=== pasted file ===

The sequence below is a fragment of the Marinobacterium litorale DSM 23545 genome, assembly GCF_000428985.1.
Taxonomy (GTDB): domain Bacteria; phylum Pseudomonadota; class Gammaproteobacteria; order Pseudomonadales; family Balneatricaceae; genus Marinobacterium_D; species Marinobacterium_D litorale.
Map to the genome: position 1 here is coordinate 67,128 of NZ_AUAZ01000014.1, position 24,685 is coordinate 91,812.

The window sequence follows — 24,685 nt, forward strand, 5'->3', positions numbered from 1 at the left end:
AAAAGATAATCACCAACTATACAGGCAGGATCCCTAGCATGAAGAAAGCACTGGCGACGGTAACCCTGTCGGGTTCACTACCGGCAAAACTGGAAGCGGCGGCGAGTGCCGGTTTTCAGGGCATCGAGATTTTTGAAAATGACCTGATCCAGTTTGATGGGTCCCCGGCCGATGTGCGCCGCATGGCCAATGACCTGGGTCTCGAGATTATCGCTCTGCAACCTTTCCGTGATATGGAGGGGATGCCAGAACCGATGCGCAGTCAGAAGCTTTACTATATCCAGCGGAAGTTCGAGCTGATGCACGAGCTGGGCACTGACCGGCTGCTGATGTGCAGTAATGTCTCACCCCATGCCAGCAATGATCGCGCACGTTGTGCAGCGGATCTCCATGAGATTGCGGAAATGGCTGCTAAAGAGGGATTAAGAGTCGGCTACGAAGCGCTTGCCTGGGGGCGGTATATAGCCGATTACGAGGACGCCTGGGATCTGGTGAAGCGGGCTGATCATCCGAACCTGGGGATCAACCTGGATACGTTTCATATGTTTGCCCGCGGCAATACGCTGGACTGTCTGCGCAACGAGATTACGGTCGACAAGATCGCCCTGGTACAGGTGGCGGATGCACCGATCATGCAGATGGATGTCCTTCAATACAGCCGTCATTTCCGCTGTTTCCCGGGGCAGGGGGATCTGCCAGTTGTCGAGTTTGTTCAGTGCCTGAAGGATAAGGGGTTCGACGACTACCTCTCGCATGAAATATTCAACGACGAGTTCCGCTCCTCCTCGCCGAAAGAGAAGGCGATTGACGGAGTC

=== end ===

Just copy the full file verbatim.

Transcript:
The sequence below is a fragment of the Marinobacterium litorale DSM 23545 genome, assembly GCF_000428985.1.
Taxonomy (GTDB): domain Bacteria; phylum Pseudomonadota; class Gammaproteobacteria; order Pseudomonadales; family Balneatricaceae; genus Marinobacterium_D; species Marinobacterium_D litorale.
Map to the genome: position 1 here is coordinate 67,128 of NZ_AUAZ01000014.1, position 24,685 is coordinate 91,812.

The window sequence follows — 24,685 nt, forward strand, 5'->3', positions numbered from 1 at the left end:
AAAAGATAATCACCAACTATACAGGCAGGATCCCTAGCATGAAGAAAGCACTGGCGACGGTAACCCTGTCGGGTTCACTACCGGCAAAACTGGAAGCGGCGGCGAGTGCCGGTTTTCAGGGCATCGAGATTTTTGAAAATGACCTGATCCAGTTTGATGGGTCCCCGGCCGATGTGCGCCGCATGGCCAATGACCTGGGTCTCGAGATTATCGCTCTGCAACCTTTCCGTGATATGGAGGGGATGCCAGAACCGATGCGCAGTCAGAAGCTTTACTATATCCAGCGGAAGTTCGAGCTGATGCACGAGCTGGGCACTGACCGGCTGCTGATGTGCAGTAATGTCTCACCCCATGCCAGCAATGATCGCGCACGTTGTGCAGCGGATCTCCATGAGATTGCGGAAATGGCTGCTAAAGAGGGATTAAGAGTCGGCTACGAAGCGCTTGCCTGGGGGCGGTATATAGCCGATTACGAGGACGCCTGGGATCTGGTGAAGCGGGCTGATCATCCGAACCTGGGGATCAACCTGGATACGTTTCATATGTTTGCCCGCGGCAATACGCTGGACTGTCTGCGCAACGAGATTACGGTCGACAAGATCGCCCTGGTACAGGTGGCGGATGCACCGATCATGCAGATGGATGTCCTTCAATACAGCCGTCATTTCCGCTGTTTCCCGGGGCAGGGGGATCTGCCAGTTGTCGAGTTTGTTCAGTGCCTGAAGGATAAGGGGTTCGACGACTACCTCTCGCATGAAATATTCAACGACGAGTTCCGCTCCTCCTCGCCGAAAGAGAAGGCGATTGACGGAGTC